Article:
The Gathas consist of 17 metrical hymns that date back to ancient Pre-Persian, early Iranian Zoroastrianism. They are some of the earliest surviving religious texts in our possession today. Eventually, the Gathas were incorporated as the core of the collected religious texts known as the “Yasna,” (meaning something like ‘the act of worship’ or ‘religious ritual’ or even ‘litrugy’), and then in turn the “Yasna” was incorporated into the “Avesta,” a large collection of sacred writings containing the “Yasna;” the “Vispered,” a series of extended prayers to the “Yasna;” the “Vendidad,” a scattered collection of strategies to void off evil spirits, a creation story, a flood narrative, an imagined dialogue with Zoroaster, and other parts; a collection of hymns called the “Yashts;” an account of 30 divinities called the “Siroza;” prayers to be recited by priests known as the “Nyayeshes;” an invocation of five divinities known as the “Gahs;” and a group of blessings for the dead and the seasons and so on called the “Afrinagans;” followed by a various fragments.
In any case, the Gathas are the oldest and most sacred texts of ancient Iran. They are believed to have been written by Zoroaster, or “Zarathustra.” Perhaps he lived around 1300 BC in the ancient Iranian region. The verses of the Gathas are addressed to the great Iranian divinity, Ahura Mazda.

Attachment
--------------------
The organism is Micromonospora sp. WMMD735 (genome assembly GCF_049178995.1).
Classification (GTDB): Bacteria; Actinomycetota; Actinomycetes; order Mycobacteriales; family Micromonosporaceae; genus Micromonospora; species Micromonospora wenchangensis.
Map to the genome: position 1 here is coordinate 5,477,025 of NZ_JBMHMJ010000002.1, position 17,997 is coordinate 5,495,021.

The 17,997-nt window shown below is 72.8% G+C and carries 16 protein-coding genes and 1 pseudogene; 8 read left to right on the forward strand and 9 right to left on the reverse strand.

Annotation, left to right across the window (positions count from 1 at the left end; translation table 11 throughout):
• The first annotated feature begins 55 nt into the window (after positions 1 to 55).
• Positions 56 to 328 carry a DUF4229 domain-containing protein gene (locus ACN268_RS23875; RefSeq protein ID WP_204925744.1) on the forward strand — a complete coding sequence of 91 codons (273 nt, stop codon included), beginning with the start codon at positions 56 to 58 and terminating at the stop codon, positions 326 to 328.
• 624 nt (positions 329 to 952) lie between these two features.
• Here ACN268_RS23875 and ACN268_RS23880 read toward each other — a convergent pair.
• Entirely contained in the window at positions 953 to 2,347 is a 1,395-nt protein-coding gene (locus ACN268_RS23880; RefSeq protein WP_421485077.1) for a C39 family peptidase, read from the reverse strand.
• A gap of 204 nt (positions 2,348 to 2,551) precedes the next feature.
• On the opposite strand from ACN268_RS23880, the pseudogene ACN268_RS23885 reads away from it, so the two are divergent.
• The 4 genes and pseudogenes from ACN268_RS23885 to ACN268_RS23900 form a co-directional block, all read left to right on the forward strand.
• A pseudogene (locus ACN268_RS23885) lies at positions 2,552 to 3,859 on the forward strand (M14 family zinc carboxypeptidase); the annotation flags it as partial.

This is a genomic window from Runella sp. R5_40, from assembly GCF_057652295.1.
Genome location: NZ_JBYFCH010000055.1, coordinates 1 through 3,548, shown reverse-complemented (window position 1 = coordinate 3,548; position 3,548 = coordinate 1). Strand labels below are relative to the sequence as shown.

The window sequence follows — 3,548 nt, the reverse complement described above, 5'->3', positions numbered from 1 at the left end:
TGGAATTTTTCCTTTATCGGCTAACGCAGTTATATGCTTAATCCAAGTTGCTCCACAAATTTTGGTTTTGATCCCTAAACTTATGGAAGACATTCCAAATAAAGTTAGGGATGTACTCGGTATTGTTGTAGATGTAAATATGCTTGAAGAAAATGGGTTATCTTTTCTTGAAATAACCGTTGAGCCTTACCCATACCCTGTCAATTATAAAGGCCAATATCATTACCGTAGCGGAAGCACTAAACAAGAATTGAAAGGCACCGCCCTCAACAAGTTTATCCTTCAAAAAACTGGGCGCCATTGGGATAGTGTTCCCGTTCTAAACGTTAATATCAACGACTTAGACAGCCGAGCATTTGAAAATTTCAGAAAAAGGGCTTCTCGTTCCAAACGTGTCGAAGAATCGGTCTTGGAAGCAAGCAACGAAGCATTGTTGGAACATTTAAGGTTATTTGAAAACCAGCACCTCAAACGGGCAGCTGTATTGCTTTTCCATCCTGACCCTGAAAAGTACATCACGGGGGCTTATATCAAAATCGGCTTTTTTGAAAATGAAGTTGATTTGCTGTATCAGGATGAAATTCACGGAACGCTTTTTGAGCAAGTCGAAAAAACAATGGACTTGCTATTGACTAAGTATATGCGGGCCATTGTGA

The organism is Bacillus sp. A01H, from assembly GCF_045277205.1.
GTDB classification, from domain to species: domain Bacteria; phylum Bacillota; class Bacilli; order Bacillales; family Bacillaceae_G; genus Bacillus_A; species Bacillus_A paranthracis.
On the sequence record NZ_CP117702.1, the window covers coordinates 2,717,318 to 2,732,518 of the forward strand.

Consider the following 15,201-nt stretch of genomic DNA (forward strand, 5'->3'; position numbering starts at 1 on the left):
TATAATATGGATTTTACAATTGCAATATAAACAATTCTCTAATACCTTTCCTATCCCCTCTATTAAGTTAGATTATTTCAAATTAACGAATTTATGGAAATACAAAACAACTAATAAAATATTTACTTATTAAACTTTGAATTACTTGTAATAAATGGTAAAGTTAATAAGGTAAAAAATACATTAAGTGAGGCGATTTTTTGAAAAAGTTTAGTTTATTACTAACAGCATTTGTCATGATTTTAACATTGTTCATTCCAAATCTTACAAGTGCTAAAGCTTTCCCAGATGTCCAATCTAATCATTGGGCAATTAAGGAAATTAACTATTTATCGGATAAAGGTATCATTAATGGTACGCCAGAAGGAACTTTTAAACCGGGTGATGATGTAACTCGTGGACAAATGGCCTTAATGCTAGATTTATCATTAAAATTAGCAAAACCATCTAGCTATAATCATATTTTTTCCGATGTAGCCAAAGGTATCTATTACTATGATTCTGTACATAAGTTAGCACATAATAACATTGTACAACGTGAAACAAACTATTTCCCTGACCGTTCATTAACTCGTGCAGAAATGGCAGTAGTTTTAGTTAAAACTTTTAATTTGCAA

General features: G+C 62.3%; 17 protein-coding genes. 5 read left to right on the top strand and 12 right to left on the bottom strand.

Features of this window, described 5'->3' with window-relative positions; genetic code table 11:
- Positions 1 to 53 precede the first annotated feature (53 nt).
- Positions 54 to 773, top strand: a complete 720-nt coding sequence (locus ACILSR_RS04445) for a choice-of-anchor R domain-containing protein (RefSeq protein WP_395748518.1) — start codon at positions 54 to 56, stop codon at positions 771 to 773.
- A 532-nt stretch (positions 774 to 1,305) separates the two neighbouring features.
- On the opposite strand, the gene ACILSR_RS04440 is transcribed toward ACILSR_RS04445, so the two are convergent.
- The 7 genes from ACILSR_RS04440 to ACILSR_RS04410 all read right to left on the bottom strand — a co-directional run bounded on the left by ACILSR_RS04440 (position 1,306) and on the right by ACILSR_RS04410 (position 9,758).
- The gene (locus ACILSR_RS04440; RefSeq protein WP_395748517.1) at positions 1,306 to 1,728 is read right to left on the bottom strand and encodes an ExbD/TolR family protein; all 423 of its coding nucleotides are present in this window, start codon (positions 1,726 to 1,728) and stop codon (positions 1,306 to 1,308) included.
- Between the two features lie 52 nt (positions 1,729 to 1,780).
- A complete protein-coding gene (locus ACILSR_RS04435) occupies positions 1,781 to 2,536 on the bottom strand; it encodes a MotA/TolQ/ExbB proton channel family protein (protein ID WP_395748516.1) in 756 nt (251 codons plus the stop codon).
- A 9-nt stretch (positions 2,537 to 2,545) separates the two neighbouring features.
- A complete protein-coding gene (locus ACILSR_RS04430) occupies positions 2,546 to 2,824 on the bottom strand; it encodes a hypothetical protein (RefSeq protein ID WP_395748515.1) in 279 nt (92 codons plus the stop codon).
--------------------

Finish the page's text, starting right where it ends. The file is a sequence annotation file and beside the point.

In reading through some of the watered-down, English translations of the Gathas, I was struck by a few things. First, Monotheism. Like the exchange in the Baghavad Gita, much of the hymns of the Gathas are a dialogue between Zarathustra, the sacred teacher and chosen pilgrim of Iran, and the highest god, Ahura Mazda. Second is manichaeism in the Ahunuvaiti Gatha (or “Yasna 30”), where we are given an account of the birth two twins: good and evil. The author encourages wise readers to choose good over evil. Third, in Ahunuvaiti Gatha (or “Yasna 33”) we are given a glimpse into the early teaching of divine justice and eternal life in the mind – a teaching that will later be echoed by Judeo-Christianity, Islam, and other religions in the modern of “world religions.”
As with other ancient scriptural texts, I was also struck by the close proximity people in the ancient world felt to the divine. In the Torah, Adam and Abraham and Moses and others regularly commune with YHWH. In the Baghavad Gita, Arjuna questions his fate to a god. In the Homeric literature, the Greek gods are as much a part of the war as are human beings. Similarly, the Gathas are about one divine person, Zarathustra, who is able to speak with Ahura Mazda, the greatest of the gods. In contrast, the modern world is characterized by a great chasm of separation between the divine and mankind. With our conception of the infinite and the idea of an “eternal life” that comes after death, we find ourselves often isolated from divine inspiration and truly sacred spaces.